Example: Rule 15.10 on short citation forms for books and reports refers you to Rule 4 for short citation forms in general. and The Yale Law Journal. Updated for the 20th edition.
The Bluebook is currently in its 21st edition, released in June 2020. It looks like you're using Internet Explorer 11 or older. Example: Rule 15.3 on titles sends you to Rule 8 for instructions on capitalization. Short forms may also use id. You want to know how to format jump cites. The central function of a legal citation is to allow the reader to efficiently locate the cited source. Because of the ever-increasing range of authorities cited in legal writing, no system of citation can be complete. Interactive Citation Workbook for The Bluebook : A Uniform System of Citiation, https://libguides.law.illinois.edu/law-bluebook, Recent College of Law faculty publications. You’ve found your rule. This website works best with modern browsers such as the latest versions of Chrome, Firefox, Safari, and Edge. The first part contains the Bluepages, a how-to guide for basic legal citation. The second part, printed on white paper, is the heart of the Bluebook system of citation: the rules of citation and style. Title Period Covered; DIPLOMATIC BLUEBOOK 2020 English: PDF; Summary in French: HTML; PDF; Summary in Spanish: HTML; PDF ; 2019 calendar year: DIPLOMATIC BLUEBOOK 2019 English: HTML; PDF; Summary in French: HTML; PDF ; Summary in Spanish: HTML; … This subscription is available by login and password and limited to College of Law students and Faculty. The Bluepages provide the best place to begin your study of The Bluebook system of legal citation. See R2.2. The information here can help anyone who is writing a scholarly legal paper in the United States, including JD students, LLM students, and SJD students. to indicate that this citation is from the same authority as the previous. The University of Pennsylvania Law Review. Welcome to The Bluebook, the definitive style guide for legal citation in the United States. Thus, the citation forms in The Bluebook are designed to provide the information necessary to lead the reader directly to the specific items cited. Rule 15.1(d) on authors requires you to use abbreviations for institutional authors’ names and sends you to, Rule 15.10 on short citation forms for books and reports refers you to, https://libguides.stthomas.edu/Bluebook_Guide. For generations, law students, lawyers, scholars, judges, and other legal professionals have relied on The Bluebook’s uniform system of citation. For this reason, the Bluepages contain references to related rules and tables found in other parts of The Bluebook. ³Brown v. Bd. The examples used throughout this part are printed using typeface conventions standard in law journal footnotes. of Educ., 347 U.S. 483 (1954).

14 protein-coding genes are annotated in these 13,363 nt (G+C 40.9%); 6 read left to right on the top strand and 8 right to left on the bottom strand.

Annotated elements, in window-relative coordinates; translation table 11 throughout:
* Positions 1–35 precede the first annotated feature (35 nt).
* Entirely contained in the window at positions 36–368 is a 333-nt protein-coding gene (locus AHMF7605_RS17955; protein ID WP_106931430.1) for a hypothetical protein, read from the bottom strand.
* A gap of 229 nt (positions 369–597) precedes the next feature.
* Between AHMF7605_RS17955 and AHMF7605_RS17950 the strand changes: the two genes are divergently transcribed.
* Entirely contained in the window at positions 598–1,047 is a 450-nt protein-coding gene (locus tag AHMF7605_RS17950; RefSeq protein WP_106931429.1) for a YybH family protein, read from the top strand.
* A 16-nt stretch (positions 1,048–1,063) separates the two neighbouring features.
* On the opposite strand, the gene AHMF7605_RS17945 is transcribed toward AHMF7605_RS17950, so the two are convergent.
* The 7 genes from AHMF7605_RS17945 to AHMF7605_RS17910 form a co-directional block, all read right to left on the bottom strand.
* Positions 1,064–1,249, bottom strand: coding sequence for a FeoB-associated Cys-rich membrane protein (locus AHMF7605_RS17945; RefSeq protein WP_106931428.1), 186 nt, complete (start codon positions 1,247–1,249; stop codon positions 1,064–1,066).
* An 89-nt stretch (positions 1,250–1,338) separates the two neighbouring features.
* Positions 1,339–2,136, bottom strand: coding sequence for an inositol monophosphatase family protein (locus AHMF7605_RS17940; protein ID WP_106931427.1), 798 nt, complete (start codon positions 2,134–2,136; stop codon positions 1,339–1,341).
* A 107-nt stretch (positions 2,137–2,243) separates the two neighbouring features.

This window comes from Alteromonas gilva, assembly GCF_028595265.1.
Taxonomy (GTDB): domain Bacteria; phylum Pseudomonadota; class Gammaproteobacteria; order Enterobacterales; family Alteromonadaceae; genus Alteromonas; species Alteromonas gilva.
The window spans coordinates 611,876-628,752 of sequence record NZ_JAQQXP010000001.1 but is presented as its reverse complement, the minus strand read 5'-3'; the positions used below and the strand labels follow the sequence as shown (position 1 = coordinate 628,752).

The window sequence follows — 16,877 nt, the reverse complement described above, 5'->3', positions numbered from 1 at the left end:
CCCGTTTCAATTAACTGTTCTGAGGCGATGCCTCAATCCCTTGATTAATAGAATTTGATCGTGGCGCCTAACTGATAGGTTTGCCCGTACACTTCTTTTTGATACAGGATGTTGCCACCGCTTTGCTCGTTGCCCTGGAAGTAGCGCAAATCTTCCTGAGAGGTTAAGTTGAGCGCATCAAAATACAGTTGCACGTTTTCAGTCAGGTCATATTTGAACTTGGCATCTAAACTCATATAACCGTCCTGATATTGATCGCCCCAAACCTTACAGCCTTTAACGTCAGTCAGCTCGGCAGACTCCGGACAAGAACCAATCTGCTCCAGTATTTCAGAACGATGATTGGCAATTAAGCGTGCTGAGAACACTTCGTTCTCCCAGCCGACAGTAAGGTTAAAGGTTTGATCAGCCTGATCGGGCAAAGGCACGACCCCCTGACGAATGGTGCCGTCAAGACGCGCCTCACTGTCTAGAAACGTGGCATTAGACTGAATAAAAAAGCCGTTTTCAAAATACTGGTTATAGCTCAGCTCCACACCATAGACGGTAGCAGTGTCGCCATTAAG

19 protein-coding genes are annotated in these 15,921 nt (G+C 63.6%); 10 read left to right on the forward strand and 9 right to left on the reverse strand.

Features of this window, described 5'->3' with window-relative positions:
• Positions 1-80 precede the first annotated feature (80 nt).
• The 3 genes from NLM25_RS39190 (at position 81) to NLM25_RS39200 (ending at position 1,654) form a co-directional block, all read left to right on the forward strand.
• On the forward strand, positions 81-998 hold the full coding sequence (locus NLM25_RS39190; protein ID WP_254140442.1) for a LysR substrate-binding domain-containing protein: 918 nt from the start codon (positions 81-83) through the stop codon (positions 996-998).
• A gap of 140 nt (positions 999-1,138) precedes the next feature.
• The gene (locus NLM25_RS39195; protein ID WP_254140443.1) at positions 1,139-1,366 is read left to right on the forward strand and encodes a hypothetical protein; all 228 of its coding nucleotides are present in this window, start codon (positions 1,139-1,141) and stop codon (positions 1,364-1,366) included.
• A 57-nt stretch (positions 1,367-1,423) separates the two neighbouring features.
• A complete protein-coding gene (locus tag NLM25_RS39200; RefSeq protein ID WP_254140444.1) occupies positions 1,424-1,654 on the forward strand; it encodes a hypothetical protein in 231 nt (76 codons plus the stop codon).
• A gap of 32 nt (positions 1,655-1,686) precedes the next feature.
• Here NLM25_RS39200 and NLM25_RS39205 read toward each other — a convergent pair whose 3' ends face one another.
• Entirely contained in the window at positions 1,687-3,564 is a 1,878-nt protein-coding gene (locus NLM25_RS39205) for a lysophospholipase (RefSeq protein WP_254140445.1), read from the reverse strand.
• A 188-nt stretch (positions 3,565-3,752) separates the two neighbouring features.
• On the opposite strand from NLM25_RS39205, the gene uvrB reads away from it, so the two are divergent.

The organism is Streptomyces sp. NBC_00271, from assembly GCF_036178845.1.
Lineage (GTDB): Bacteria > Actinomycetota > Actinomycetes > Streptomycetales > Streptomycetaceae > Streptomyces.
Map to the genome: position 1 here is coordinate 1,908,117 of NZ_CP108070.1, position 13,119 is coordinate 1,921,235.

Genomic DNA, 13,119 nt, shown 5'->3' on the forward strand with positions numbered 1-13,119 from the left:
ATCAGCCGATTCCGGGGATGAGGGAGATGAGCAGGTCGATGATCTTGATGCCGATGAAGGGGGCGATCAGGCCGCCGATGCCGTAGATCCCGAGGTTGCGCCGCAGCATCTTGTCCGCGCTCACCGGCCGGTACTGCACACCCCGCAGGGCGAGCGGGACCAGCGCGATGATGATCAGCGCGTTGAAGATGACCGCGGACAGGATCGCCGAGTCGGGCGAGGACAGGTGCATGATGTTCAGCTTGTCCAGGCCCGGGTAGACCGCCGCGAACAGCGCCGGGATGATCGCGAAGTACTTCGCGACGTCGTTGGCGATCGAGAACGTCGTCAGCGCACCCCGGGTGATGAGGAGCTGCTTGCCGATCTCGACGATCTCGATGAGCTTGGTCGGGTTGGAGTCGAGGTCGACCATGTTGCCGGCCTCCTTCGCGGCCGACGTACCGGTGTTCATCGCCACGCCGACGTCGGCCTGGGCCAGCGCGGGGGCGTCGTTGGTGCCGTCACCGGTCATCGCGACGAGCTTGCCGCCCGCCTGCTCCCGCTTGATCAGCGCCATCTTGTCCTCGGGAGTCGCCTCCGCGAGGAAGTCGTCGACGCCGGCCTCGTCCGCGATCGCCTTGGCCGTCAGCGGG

The second section, consisting of rules 10 through 21, presents rules for citation of specific kinds of authority such as cases, statutes, books, periodicals, and foreign and international materials. If you continue with this browser, you may see unexpected results.
Barry M. Ryan & Thomas F. Stinson, Univ. If you refer to a piece of material more than once in your writing, you may be able to use an abbreviated citation for it, following this rule. Once you’ve “fine-tuned” your rule in this way, you’re ready for Step 4. Always be sure to provide sufficient information to allow the reader to find the cited material quickly and easily. Blue Pages. Importantly, however, it documents the many respects in which contemporary legal writing, very often following guidelines set out in court rules or style guides, diverges from the citation formats specified by those academic texts. The Bluebook can often be intimidating for new users. ... Reports and Other Nonperiodic Materials which “governs the citation of books, treatises, reports, white papers, dictionaries, encyclopedias, and all other nonperiodic materials. Now, with material like your road funding report, reasonable people can disagree about which rules might apply and how a citation should look and that’s OK. Lawyers and judges can spot a miscited case, statute or regulation in an eyeblink, but with a report like this, if you’ve given readers enough information to find it, you’ve done your job.